Another thing that took place in early 2013 was my manifestation of schizophrenia. I was doing lots of cocaine and marijuana at the same time and started hearing voices while having a rather painful and unusual increased heart rate. This went on for the duration of a year plus a few months. In 2014, I got in some trouble with my mother after someone I once considered a friend tried to push me out of a moving vehicle and I ended up in the island’s psychiatric hospital, a place called Black Rock.

I spent a duration of about 2 months there before going back home and then attending their walk-in rehab.

I can’t say what happened to Orisha Shakpana, because I was out of contact with Lord Ifrit for a while; but I believe that band is also on a very long hiatus.

One project I came across, that I found particularly interesting was Emdeka Exuma & De Adversaries. It made me think of Selim Lemouchi & His Enemies. Can you tell me more about that project? Is that the last mention of your moniker Emdeka?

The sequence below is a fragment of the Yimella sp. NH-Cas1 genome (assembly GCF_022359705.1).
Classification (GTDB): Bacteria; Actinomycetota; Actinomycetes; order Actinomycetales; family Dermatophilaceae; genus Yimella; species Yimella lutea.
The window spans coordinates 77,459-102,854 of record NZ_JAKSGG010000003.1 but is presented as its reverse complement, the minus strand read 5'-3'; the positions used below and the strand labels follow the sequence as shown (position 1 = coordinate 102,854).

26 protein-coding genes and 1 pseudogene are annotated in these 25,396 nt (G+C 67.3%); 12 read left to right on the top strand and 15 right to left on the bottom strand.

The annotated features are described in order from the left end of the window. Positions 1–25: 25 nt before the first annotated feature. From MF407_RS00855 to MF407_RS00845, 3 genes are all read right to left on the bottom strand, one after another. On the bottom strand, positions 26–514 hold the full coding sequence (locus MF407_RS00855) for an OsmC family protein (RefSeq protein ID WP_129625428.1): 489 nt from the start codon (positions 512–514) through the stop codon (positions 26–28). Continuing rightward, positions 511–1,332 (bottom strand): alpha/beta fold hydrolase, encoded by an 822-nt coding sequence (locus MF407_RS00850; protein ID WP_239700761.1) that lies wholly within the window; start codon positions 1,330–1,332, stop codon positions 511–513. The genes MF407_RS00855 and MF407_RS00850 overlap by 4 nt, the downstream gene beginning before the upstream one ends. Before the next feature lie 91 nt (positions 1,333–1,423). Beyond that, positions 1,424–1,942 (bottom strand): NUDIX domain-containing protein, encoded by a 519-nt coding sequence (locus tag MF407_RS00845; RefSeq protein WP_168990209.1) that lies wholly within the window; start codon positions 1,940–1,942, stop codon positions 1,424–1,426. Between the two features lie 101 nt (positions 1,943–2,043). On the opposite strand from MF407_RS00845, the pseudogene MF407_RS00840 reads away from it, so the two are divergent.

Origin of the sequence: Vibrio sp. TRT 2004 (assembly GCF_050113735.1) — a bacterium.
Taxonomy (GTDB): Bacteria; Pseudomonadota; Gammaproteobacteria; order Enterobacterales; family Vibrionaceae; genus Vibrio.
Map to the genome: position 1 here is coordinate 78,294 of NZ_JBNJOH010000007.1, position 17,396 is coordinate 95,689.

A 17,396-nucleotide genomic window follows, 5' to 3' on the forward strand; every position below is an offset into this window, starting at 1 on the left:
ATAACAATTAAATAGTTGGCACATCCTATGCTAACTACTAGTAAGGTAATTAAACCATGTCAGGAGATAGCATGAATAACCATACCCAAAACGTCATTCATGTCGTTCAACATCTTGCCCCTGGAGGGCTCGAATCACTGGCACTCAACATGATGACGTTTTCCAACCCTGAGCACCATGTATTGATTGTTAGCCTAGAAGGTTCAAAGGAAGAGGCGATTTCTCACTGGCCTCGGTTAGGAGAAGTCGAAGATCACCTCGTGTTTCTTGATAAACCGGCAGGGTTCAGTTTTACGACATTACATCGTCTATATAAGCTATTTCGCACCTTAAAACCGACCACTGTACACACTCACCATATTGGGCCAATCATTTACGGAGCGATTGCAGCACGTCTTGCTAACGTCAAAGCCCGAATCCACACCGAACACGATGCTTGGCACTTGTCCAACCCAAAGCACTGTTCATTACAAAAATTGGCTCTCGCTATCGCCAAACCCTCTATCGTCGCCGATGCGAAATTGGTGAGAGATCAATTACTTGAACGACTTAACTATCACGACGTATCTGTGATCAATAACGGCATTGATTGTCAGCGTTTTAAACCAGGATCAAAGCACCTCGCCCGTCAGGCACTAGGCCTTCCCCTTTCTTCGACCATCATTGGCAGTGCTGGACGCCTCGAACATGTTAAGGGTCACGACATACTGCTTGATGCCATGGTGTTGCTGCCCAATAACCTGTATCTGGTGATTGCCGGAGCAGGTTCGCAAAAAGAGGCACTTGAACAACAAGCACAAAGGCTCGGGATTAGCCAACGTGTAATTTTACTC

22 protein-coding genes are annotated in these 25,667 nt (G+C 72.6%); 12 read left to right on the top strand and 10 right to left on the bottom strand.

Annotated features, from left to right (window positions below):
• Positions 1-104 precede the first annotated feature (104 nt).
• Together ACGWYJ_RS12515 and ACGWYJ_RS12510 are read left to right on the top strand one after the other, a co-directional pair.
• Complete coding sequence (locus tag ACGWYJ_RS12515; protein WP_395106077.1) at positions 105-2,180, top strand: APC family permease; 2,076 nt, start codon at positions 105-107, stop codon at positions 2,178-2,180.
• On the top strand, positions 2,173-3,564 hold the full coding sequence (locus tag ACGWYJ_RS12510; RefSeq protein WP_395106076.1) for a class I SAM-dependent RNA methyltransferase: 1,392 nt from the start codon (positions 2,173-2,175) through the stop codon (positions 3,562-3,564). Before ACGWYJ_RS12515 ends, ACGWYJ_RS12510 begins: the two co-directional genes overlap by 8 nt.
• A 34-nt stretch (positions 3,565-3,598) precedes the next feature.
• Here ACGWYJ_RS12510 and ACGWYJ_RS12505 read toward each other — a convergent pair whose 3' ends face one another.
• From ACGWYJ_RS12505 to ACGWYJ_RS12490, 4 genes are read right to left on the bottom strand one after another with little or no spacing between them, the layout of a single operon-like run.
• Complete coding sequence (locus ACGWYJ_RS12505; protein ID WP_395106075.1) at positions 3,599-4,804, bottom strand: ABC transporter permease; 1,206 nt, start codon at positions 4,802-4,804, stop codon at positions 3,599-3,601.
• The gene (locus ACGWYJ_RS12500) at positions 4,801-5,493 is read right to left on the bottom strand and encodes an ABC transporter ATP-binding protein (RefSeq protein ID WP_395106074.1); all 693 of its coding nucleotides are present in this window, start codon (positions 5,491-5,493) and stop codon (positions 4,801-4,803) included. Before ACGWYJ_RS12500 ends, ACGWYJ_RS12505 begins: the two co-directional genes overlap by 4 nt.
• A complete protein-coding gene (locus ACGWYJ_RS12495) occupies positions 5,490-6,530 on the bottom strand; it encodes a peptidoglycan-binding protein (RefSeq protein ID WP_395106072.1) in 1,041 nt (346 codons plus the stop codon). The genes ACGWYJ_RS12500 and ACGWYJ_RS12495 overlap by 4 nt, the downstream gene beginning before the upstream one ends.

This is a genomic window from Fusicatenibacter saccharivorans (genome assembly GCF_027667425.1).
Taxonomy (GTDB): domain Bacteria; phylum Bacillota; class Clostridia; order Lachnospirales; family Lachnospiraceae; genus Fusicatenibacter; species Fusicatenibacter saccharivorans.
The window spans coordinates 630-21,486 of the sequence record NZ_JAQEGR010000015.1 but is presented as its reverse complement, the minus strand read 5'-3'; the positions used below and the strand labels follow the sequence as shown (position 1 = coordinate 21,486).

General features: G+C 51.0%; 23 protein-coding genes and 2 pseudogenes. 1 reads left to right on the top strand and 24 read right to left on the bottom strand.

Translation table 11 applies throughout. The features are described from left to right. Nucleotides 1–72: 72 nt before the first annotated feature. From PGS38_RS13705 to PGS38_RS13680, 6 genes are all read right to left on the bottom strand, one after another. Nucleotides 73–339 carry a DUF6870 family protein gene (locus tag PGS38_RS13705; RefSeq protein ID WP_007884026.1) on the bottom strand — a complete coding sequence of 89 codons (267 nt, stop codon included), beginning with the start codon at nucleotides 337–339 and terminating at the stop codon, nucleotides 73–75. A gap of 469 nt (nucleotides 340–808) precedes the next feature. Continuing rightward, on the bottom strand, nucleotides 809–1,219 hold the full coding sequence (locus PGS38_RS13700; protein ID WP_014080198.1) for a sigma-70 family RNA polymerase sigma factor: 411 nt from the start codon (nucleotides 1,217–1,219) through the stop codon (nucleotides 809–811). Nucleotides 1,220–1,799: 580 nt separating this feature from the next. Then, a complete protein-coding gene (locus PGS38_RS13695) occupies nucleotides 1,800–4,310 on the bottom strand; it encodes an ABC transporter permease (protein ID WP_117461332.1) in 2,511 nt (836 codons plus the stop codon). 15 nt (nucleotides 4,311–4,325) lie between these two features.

For now, it is the last mention, you can say. I became very influenced by Selim Lemouchi’s work since I first heard The Devil’s Blood in mid-2011. Conrad’s 2nd and unfinished EP ‘Exu.21’ is heavily inspired by The Devil’s Blood. When Selim started his new project, I was so inspired that I changed the name of ‘De Adversaries’ to ‘Emdeka Exuma & De Adversaries’. As I mentioned before, ‘De Adversaries’ was an effort to have people from different parts of the globe muster ideas for dark psychedelic music.

You seem to have grown more fond of psychedelic music, but as I understand it from your personal story, there is little room our tolerance for that music on Barbados. You’ve had quite some personal and legal issues as I understand. Is that something you want to tell more about? Do you feel there is more acceptance regarding the music you make today?